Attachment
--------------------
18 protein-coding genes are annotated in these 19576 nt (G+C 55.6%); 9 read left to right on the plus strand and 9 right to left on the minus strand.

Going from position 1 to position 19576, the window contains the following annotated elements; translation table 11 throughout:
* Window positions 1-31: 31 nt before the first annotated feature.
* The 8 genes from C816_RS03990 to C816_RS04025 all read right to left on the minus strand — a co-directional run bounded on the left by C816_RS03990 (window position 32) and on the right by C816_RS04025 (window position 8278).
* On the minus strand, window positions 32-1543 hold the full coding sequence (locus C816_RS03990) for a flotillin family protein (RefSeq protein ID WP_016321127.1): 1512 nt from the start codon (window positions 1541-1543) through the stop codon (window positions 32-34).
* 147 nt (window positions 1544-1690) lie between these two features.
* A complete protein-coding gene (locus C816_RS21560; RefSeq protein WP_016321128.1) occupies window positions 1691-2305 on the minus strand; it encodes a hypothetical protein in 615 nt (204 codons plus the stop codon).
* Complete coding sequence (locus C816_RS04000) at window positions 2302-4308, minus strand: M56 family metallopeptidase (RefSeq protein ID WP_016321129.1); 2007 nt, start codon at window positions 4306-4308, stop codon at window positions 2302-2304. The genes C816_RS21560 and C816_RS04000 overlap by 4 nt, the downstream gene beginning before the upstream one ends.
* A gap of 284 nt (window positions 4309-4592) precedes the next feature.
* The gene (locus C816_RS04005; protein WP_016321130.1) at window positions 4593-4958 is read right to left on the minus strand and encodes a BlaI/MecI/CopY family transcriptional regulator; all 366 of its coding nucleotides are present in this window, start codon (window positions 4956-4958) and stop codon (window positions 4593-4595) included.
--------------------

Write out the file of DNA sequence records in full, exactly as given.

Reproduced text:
18 protein-coding genes are annotated in these 19576 nt (G+C 55.6%); 9 read left to right on the plus strand and 9 right to left on the minus strand.

Going from position 1 to position 19576, the window contains the following annotated elements; translation table 11 throughout:
* Window positions 1-31: 31 nt before the first annotated feature.
* The 8 genes from C816_RS03990 to C816_RS04025 all read right to left on the minus strand — a co-directional run bounded on the left by C816_RS03990 (window position 32) and on the right by C816_RS04025 (window position 8278).
* On the minus strand, window positions 32-1543 hold the full coding sequence (locus C816_RS03990) for a flotillin family protein (RefSeq protein ID WP_016321127.1): 1512 nt from the start codon (window positions 1541-1543) through the stop codon (window positions 32-34).
* 147 nt (window positions 1544-1690) lie between these two features.
* A complete protein-coding gene (locus C816_RS21560; RefSeq protein WP_016321128.1) occupies window positions 1691-2305 on the minus strand; it encodes a hypothetical protein in 615 nt (204 codons plus the stop codon).
* Complete coding sequence (locus C816_RS04000) at window positions 2302-4308, minus strand: M56 family metallopeptidase (RefSeq protein ID WP_016321129.1); 2007 nt, start codon at window positions 4306-4308, stop codon at window positions 2302-2304. The genes C816_RS21560 and C816_RS04000 overlap by 4 nt, the downstream gene beginning before the upstream one ends.
* A gap of 284 nt (window positions 4309-4592) precedes the next feature.
* The gene (locus C816_RS04005; protein WP_016321130.1) at window positions 4593-4958 is read right to left on the minus strand and encodes a BlaI/MecI/CopY family transcriptional regulator; all 366 of its coding nucleotides are present in this window, start codon (window positions 4956-4958) and stop codon (window positions 4593-4595) included.